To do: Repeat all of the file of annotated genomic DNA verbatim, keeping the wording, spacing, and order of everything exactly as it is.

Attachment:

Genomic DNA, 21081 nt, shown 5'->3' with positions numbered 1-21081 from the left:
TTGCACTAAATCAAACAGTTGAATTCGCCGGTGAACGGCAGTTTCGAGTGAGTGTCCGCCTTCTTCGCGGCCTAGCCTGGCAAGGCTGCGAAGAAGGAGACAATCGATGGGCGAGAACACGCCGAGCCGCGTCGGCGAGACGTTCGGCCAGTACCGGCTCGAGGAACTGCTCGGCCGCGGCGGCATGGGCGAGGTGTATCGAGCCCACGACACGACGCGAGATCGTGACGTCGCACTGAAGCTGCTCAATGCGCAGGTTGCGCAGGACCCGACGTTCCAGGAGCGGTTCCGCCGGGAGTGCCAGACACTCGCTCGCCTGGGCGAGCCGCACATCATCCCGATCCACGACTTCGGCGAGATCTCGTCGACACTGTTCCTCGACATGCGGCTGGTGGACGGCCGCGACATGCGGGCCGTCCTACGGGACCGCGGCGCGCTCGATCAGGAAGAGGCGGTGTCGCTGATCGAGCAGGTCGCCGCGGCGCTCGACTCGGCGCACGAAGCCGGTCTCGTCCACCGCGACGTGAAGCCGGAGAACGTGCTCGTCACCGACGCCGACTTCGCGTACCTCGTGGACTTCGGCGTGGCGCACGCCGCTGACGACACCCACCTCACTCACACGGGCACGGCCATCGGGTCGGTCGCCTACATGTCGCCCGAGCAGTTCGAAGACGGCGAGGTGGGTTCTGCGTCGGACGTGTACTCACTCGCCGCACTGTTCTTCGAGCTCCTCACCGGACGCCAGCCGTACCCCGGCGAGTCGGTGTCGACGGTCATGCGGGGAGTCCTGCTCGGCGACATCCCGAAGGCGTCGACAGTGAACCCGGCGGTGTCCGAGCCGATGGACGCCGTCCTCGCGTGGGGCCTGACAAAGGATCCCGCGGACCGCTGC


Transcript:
Genomic DNA, 21081 nt, shown 5'->3' with positions numbered 1-21081 from the left:
TTGCACTAAATCAAACAGTTGAATTCGCCGGTGAACGGCAGTTTCGAGTGAGTGTCCGCCTTCTTCGCGGCCTAGCCTGGCAAGGCTGCGAAGAAGGAGACAATCGATGGGCGAGAACACGCCGAGCCGCGTCGGCGAGACGTTCGGCCAGTACCGGCTCGAGGAACTGCTCGGCCGCGGCGGCATGGGCGAGGTGTATCGAGCCCACGACACGACGCGAGATCGTGACGTCGCACTGAAGCTGCTCAATGCGCAGGTTGCGCAGGACCCGACGTTCCAGGAGCGGTTCCGCCGGGAGTGCCAGACACTCGCTCGCCTGGGCGAGCCGCACATCATCCCGATCCACGACTTCGGCGAGATCTCGTCGACACTGTTCCTCGACATGCGGCTGGTGGACGGCCGCGACATGCGGGCCGTCCTACGGGACCGCGGCGCGCTCGATCAGGAAGAGGCGGTGTCGCTGATCGAGCAGGTCGCCGCGGCGCTCGACTCGGCGCACGAAGCCGGTCTCGTCCACCGCGACGTGAAGCCGGAGAACGTGCTCGTCACCGACGCCGACTTCGCGTACCTCGTGGACTTCGGCGTGGCGCACGCCGCTGACGACACCCACCTCACTCACACGGGCACGGCCATCGGGTCGGTCGCCTACATGTCGCCCGAGCAGTTCGAAGACGGCGAGGTGGGTTCTGCGTCGGACGTGTACTCACTCGCCGCACTGTTCTTCGAGCTCCTCACCGGACGCCAGCCGTACCCCGGCGAGTCGGTGTCGACGGTCATGCGGGGAGTCCTGCTCGGCGACATCCCGAAGGCGTCGACAGTGAACCCGGCGGTGTCCGAGCCGATGGACGCCGTCCTCGCGTGGGGCCTGACAAAGGATCCCGCGGACCGCTGC